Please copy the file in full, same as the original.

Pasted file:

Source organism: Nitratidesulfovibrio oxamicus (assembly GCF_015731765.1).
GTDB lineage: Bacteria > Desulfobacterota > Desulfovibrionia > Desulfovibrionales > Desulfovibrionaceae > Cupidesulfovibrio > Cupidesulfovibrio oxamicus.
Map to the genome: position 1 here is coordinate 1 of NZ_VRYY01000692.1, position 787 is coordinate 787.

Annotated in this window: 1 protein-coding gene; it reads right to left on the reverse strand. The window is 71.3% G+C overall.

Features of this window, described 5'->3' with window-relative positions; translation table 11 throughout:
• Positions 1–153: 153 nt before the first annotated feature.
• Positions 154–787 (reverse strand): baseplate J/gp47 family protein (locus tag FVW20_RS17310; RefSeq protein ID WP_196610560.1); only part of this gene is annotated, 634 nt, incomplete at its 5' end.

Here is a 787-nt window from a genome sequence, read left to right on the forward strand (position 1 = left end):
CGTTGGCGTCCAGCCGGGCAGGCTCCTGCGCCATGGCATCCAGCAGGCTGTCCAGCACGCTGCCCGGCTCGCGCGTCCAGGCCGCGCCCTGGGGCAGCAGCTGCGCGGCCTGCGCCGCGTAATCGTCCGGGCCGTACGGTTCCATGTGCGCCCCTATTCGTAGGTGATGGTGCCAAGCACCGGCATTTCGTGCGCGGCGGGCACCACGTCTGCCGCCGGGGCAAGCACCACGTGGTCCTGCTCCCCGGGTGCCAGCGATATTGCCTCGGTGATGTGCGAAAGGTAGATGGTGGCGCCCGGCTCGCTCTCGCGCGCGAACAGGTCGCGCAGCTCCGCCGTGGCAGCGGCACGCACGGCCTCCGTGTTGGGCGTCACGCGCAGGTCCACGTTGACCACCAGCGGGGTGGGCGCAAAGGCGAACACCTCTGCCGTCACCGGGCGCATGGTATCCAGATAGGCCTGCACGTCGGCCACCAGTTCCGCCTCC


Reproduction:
Source organism: Nitratidesulfovibrio oxamicus (assembly GCF_015731765.1).
GTDB lineage: Bacteria > Desulfobacterota > Desulfovibrionia > Desulfovibrionales > Desulfovibrionaceae > Cupidesulfovibrio > Cupidesulfovibrio oxamicus.
Map to the genome: position 1 here is coordinate 1 of NZ_VRYY01000692.1, position 787 is coordinate 787.

Annotated in this window: 1 protein-coding gene; it reads right to left on the reverse strand. The window is 71.3% G+C overall.

Features of this window, described 5'->3' with window-relative positions; translation table 11 throughout:
• Positions 1–153: 153 nt before the first annotated feature.
• Positions 154–787 (reverse strand): baseplate J/gp47 family protein (locus tag FVW20_RS17310; RefSeq protein ID WP_196610560.1); only part of this gene is annotated, 634 nt, incomplete at its 5' end.

Here is a 787-nt window from a genome sequence, read left to right on the forward strand (position 1 = left end):
CGTTGGCGTCCAGCCGGGCAGGCTCCTGCGCCATGGCATCCAGCAGGCTGTCCAGCACGCTGCCCGGCTCGCGCGTCCAGGCCGCGCCCTGGGGCAGCAGCTGCGCGGCCTGCGCCGCGTAATCGTCCGGGCCGTACGGTTCCATGTGCGCCCCTATTCGTAGGTGATGGTGCCAAGCACCGGCATTTCGTGCGCGGCGGGCACCACGTCTGCCGCCGGGGCAAGCACCACGTGGTCCTGCTCCCCGGGTGCCAGCGATATTGCCTCGGTGATGTGCGAAAGGTAGATGGTGGCGCCCGGCTCGCTCTCGCGCGCGAACAGGTCGCGCAGCTCCGCCGTGGCAGCGGCACGCACGGCCTCCGTGTTGGGCGTCACGCGCAGGTCCACGTTGACCACCAGCGGGGTGGGCGCAAAGGCGAACACCTCTGCCGTCACCGGGCGCATGGTATCCAGATAGGCCTGCACGTCGGCCACCAGTTCCGCCTCC